10 Tips to Reduce Kids’ Fear of the Dentist

I just did a post on Talking About Men’s Health about how not brushing teeth enough can lead to gum disease, which in turn can lead to erection problems. At least some of the reason men (and women) have less-than-ideal dental hygiene is that they’re afraid of going to the dentist. Unfortunately, they often pass those fears on to their children. In this guest post, Jon Engle give us some advice on how to help our kids (and probably ourselves) overcome those fears.

There are many things – good and bad –  that children inherit from their parents. According to a recent study published in a prominent industry journal, fear of the dentist is one of those.

Scientists at Spain’s Rey Juan Carlos University studied 183 children in Madrid, age 7 to 12,  along with their parents, and found that fear levels among mothers, fathers and their kids are interconnected. The researchers found that fathers play a pivotal role when it comes to those fears being transferred from mothers to their children, since dads act as a key mediating factor.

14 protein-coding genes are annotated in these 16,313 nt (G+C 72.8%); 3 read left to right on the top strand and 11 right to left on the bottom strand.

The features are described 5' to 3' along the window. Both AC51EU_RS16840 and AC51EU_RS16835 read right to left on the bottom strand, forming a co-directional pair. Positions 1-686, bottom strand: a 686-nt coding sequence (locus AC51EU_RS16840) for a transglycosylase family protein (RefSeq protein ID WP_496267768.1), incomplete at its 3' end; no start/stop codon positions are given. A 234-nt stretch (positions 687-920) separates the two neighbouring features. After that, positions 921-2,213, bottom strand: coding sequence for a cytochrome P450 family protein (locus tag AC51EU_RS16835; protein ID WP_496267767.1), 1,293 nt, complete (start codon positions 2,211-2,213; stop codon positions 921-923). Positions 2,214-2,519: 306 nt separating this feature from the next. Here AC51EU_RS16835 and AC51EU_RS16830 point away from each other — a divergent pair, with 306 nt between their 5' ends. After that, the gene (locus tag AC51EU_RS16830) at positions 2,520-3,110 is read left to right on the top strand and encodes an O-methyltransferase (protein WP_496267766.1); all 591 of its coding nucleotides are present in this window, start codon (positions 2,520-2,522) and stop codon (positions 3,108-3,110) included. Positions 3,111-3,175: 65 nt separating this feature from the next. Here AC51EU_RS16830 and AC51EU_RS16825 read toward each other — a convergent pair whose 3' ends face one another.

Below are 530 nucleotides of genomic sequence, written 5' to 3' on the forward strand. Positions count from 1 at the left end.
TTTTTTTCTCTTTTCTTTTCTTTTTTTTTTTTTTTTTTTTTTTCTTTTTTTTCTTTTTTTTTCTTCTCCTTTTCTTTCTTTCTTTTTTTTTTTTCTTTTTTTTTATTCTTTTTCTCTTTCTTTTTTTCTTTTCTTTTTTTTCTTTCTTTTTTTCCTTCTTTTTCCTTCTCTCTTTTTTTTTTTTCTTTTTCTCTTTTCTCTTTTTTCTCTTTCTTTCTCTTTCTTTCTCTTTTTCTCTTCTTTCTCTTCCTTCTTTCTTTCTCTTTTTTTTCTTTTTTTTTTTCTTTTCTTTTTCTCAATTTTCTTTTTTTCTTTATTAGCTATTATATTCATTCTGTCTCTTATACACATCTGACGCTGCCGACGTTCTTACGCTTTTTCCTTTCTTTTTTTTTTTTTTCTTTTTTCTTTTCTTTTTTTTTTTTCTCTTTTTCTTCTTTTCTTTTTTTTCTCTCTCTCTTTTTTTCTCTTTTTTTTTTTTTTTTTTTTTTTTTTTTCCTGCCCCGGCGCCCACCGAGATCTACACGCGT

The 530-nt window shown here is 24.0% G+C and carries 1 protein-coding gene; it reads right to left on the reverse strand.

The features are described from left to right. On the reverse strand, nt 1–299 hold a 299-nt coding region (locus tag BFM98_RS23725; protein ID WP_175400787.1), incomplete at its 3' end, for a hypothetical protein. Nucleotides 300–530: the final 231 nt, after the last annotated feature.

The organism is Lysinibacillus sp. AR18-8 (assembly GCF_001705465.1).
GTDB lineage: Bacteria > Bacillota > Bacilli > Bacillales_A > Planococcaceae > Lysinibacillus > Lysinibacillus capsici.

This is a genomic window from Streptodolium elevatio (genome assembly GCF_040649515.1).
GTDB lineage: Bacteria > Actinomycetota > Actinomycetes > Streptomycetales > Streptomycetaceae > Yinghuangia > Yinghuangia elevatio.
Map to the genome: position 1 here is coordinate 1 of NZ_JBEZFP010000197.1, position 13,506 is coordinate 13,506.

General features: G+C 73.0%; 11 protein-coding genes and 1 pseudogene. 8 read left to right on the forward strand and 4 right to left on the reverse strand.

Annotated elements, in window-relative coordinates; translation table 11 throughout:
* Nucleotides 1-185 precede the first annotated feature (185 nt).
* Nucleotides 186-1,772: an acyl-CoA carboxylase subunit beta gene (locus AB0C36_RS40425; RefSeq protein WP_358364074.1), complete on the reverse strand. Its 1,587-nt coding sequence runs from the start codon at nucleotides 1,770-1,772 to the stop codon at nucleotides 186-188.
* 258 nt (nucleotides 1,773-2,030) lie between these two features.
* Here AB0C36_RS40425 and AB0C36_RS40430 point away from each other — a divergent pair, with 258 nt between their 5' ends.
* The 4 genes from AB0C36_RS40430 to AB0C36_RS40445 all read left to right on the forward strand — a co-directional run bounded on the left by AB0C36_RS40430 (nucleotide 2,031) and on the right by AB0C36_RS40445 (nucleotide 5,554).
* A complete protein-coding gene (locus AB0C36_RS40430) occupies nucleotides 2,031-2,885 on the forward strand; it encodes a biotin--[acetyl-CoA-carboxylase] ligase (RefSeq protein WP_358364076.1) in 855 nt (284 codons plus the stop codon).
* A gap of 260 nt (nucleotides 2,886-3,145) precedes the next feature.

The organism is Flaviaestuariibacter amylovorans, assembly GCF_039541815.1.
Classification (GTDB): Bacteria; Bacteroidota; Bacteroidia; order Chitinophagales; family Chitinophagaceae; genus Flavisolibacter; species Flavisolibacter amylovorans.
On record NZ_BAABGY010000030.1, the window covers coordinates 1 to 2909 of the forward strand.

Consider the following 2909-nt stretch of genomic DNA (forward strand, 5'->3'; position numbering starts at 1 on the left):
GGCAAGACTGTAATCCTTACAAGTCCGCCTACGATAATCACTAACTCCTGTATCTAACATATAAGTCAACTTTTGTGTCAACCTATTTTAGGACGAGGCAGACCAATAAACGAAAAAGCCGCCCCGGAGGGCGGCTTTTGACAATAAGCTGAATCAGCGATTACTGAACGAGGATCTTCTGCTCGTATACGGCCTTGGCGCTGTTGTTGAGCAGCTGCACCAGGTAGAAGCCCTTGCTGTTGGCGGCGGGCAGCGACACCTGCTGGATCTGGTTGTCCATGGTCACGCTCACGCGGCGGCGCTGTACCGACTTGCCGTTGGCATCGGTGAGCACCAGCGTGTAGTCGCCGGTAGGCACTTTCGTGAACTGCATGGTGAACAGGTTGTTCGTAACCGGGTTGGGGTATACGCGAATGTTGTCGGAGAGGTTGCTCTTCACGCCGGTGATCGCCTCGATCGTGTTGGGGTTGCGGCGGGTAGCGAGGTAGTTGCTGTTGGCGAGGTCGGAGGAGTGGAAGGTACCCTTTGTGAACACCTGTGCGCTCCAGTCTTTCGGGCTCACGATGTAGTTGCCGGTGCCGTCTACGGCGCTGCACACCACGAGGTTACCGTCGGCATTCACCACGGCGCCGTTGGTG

“Although the results should be interpreted with due caution, children seem to mainly pay attention to the emotional reactions of the fathers when deciding if situations at the dentist are potentially stressful,” said researcher America Lara Sacido, writing in the International Journal of Paediatric Dentistry.

The authors conclude that getting kids not to dread the dentist’s chair means involving mothers and fathers in fear prevention, and making sure dads come to the dentist with their children and show no signs of fear or nervousness.

Parents can also work with dentists to make the experience less stressful. Here are some tips from the American Academy of Pediatric Dentistry:

1. Avoid drop-offs. – Resist the temptation to run errands while your child is in the chair, and stay at the dental office. Knowing that Mom or Dad is nearby is reassuring, and the dental team may need to obtain consent or provide instructions to a responsible adult.